Steven Branscombe / Getty Images
Steven Branscombe / Getty Images
Cliff Grassmick / Staff Photographer
Few things are more satisfying to football coaches than watching their endlessly repetitive practice drills pay dividends in games.
Colorado defensive coordinator DJ Eliot enjoyed two such moments early in the Buffaloes’ 33-28 win last week at Nebraska.
One year after Eliot’s unit struggled to create turnovers, CU’s takeaways made a huge difference against the Cornhuskers in the down-to-the-wire win on the road. The Buffs are off to a solid start in the turnover department through two games, and as the Buffs continue preparations for Saturday’s home opener against New Hampshire (3 p.m., Pac-12 Mountain), the defense is showing signs of much greater big-play ability than a season ago.
Against Nebraska each of CU’s early fumble recoveries — by newcomers Davion Taylor and Mustafa Johnson — bore striking resemblances to turnover drills the Buffs go through every day at practice. While Eliot says the emphasis on turnovers is no greater than it has been in the past, the repetitive practice routine combined with the addition of a few players showing signs of being ball hawks has the Buffs on pace to possibly top last year’s defensive turnover total by the end of October.
“Davion’s fumble recovery was that drill, too,” Eliot said. “Both of those guys, the guys that knocked it out did what we practice, and the guys that recovered did what we practice. That’s good to see that.”
Last year, the Buffs managed to produce just 14 takeaways in 12 games, recording eight interceptions and six fumble recoveries (one of those occurred on a special teams play). Through two games the CU defense already has produced four turnovers.
Following linebacker Nate Landman’s interception in the opening win against CSU, the Buffs recorded three turnovers at Nebraska, including Landman’s second pick of the young season. Three of those four takeaways have turned into touchdowns for CU, with the lone exception being a missed field goal by James Stefanou following Landman’s Nebraska interception.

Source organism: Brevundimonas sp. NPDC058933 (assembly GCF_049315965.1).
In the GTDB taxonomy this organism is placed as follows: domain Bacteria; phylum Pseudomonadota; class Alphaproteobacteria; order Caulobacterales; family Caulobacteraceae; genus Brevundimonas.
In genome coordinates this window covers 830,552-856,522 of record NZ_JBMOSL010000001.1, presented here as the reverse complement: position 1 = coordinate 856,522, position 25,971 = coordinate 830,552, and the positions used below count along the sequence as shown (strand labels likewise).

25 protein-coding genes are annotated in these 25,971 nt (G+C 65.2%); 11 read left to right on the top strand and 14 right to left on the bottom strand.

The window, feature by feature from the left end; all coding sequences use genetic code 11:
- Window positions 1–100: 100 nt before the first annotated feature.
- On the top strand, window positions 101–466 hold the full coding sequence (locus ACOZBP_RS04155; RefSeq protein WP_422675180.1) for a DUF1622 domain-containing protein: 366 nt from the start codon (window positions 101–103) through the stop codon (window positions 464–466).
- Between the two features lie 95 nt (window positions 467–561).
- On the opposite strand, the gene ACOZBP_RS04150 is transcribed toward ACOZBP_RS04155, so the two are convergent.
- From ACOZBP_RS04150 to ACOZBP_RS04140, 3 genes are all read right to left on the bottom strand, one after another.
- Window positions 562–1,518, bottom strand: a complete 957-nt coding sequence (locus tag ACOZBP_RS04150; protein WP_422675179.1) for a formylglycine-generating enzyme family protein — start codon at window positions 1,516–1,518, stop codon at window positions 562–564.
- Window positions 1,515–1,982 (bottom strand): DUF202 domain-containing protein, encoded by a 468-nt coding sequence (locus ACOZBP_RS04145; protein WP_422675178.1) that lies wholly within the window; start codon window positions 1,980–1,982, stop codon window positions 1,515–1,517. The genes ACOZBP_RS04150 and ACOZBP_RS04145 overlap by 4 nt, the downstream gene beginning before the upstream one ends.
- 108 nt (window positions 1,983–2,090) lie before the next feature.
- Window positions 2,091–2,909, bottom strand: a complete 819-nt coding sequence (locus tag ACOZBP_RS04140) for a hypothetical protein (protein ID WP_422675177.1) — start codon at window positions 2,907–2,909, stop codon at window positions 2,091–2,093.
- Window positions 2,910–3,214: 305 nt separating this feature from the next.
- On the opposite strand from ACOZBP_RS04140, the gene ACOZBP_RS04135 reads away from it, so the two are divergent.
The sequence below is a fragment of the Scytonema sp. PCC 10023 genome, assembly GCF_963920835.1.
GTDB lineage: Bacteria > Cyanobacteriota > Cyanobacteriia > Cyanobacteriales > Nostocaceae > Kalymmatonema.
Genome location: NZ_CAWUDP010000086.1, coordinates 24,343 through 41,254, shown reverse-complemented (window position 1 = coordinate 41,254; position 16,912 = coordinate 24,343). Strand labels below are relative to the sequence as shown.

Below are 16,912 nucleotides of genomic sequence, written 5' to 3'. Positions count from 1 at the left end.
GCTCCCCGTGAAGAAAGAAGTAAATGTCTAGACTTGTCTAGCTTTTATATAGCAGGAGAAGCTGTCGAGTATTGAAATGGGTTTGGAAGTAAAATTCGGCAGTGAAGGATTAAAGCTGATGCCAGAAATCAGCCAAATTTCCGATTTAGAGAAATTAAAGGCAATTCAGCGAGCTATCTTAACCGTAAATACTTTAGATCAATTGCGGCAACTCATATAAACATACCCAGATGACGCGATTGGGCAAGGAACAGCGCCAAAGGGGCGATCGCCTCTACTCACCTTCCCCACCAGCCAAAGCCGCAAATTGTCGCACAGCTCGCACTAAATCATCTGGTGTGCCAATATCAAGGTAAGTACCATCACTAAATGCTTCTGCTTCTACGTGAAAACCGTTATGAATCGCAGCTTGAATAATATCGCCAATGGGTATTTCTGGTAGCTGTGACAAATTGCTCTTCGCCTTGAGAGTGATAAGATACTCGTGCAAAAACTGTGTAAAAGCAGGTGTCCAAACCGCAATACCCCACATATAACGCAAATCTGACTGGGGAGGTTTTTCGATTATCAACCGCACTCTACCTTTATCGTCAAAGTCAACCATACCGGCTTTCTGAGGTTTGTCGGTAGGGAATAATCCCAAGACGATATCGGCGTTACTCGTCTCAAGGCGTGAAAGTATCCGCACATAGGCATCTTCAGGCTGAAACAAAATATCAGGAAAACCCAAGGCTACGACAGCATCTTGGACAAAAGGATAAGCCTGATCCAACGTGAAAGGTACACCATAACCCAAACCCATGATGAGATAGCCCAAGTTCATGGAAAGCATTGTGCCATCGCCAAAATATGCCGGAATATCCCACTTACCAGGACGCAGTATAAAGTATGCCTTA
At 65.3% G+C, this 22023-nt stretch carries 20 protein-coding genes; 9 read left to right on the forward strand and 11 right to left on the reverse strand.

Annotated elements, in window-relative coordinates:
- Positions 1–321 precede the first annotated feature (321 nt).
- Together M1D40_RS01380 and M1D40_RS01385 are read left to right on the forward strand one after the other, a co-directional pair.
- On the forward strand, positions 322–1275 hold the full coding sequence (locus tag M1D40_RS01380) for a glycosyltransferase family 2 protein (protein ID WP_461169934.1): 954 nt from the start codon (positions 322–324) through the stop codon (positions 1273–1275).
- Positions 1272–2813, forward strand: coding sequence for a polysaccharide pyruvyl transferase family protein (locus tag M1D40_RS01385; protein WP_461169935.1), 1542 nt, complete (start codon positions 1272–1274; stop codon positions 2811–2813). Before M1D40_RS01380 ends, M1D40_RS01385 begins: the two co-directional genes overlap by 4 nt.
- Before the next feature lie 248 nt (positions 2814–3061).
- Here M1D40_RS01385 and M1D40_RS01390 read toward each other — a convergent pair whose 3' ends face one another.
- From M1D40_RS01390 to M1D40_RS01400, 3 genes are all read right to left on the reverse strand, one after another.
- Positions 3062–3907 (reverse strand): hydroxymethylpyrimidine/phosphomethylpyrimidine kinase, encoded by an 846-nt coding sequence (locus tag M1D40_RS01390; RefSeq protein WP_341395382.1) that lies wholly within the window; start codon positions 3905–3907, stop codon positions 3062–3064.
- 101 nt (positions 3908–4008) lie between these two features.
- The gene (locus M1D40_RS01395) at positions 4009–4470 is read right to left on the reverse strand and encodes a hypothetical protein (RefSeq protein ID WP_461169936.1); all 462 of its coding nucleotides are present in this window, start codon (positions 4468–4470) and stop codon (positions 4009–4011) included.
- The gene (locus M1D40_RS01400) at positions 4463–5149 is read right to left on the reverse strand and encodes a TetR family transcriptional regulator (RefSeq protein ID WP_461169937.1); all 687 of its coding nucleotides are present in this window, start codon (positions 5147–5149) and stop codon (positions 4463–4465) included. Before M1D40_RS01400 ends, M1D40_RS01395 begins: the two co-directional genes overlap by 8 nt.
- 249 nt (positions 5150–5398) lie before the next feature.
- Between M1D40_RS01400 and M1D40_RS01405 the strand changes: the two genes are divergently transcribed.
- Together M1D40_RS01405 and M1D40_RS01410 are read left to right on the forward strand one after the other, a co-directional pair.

“We emphasized it last year too. We just didn’t make it happen,” Eliot said. “But we have emphasized it and we work it every day in practice. The fumbles (at Nebraska) came off of physical tackles. There were two more they called down that we could’ve gotten, too, but those are coming off physical tackles. And the two interceptions have been Nate Landman with good drops and finishing the catch.
“We’re seeing more physical play and we’re knocking the ball out more.”
It perhaps is no coincidence that the owners of the Buffs’ three takeaways — Landman, Johnson, and Taylor — are either newcomers or, in Landman’s case, playing a far more expanded role than last year. Landman’s interception total already is within one of 2017 team leader Evan Worthington, and at plus-2 the Buffs already are well on their way toward improving on last year’s even mark on overall turnover ratio.
The Buffs finished at plus-7 when they won the Pac-12 South Division title in 2016.
“As a defense, we have a lot of goals coming into every game. But one of our goals is three (turnovers),” Landman said. “During camp and even during the spring during practice, we always have takeaway drills where we’re working different scenarios, whether it be balls on the ground, stripping balls, interceptions. The coaches do a great job of implementing that every week. Every day, pretty much. We really this year have taken it up a notch and taken those drills seriously. You can see them come into play.